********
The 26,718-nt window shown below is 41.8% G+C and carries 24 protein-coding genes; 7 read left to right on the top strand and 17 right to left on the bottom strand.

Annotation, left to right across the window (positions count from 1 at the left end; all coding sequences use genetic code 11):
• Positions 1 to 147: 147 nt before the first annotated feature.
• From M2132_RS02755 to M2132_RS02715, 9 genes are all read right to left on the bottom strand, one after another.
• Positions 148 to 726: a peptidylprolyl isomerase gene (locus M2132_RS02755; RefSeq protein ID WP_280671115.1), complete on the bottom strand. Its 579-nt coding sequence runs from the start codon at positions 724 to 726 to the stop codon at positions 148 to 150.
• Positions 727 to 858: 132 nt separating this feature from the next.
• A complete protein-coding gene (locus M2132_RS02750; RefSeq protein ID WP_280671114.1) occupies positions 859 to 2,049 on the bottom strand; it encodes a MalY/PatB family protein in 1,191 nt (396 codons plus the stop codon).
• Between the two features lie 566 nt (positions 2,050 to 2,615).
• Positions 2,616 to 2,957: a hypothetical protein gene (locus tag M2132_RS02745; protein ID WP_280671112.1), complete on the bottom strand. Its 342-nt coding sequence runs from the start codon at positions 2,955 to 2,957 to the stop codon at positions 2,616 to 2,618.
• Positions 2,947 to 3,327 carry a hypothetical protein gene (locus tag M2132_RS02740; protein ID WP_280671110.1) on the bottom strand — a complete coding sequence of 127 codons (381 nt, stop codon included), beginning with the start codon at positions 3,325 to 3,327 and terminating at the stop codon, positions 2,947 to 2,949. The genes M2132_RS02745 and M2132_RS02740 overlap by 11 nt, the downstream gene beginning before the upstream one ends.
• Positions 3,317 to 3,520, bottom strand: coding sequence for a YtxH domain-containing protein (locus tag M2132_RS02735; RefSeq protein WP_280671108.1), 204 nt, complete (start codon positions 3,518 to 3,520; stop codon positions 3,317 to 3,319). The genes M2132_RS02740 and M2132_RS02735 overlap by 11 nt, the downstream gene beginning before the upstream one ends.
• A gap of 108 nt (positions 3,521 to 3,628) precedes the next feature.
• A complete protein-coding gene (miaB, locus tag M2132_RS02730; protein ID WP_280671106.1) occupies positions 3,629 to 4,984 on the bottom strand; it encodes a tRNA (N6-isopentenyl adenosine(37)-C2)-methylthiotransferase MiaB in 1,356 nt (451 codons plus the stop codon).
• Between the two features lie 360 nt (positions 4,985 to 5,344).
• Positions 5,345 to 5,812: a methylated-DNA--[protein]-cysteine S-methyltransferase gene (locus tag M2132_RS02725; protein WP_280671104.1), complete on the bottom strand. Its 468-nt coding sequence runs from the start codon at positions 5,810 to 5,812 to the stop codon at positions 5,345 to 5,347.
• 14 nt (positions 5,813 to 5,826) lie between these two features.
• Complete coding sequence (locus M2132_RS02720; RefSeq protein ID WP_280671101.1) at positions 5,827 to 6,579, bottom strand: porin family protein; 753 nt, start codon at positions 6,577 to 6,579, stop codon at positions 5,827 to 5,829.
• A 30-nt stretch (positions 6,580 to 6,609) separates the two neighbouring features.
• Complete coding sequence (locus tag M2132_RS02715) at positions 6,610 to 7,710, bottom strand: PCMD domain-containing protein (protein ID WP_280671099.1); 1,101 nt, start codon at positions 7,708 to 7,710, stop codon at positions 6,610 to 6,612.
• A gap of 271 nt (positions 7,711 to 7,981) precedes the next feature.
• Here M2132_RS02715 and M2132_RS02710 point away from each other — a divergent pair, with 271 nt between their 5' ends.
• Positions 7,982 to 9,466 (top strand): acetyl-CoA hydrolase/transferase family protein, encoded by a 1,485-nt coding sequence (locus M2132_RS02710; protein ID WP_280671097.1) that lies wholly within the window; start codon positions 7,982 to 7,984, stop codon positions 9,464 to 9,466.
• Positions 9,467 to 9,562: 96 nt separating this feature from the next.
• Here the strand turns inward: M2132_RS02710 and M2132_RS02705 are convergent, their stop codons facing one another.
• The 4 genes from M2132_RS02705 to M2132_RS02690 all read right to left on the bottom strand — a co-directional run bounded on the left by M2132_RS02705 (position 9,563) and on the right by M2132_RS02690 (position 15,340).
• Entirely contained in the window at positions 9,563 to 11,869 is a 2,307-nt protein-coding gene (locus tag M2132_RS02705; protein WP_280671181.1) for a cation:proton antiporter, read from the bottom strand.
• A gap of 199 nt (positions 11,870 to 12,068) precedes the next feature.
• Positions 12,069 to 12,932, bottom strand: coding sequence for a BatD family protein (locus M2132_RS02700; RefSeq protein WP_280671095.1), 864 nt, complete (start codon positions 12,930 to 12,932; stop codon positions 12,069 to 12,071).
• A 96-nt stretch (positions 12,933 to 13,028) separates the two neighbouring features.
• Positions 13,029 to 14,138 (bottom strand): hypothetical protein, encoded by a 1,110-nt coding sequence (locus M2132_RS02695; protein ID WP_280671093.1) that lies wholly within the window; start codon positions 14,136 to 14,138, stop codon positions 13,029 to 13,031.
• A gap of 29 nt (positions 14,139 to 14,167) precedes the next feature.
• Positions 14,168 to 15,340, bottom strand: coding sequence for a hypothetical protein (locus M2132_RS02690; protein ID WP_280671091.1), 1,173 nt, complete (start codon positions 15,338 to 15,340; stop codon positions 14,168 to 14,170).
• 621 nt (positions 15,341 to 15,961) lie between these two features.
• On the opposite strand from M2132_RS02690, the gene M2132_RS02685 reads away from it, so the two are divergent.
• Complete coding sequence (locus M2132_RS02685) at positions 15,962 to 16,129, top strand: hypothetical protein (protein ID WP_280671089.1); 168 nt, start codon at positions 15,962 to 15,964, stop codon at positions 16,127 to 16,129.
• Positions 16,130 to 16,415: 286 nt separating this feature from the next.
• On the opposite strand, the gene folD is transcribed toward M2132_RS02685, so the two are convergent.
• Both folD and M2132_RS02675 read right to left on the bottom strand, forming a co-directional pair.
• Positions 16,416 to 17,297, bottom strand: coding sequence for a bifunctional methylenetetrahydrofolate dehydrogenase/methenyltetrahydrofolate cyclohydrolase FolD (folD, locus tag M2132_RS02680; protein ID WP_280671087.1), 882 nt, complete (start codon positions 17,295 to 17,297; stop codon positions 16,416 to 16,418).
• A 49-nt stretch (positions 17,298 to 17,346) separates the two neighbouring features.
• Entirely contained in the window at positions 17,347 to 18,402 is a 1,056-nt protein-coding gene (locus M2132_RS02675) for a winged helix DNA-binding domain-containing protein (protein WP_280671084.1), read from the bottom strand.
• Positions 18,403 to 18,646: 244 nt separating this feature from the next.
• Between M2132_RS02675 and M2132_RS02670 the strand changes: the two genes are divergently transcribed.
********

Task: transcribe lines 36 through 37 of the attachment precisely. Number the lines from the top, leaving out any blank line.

• Positions 16,130 to 16,415: 286 nt separating this feature from the next.
• On the opposite strand, the gene folD is transcribed toward M2132_RS02685, so the two are convergent.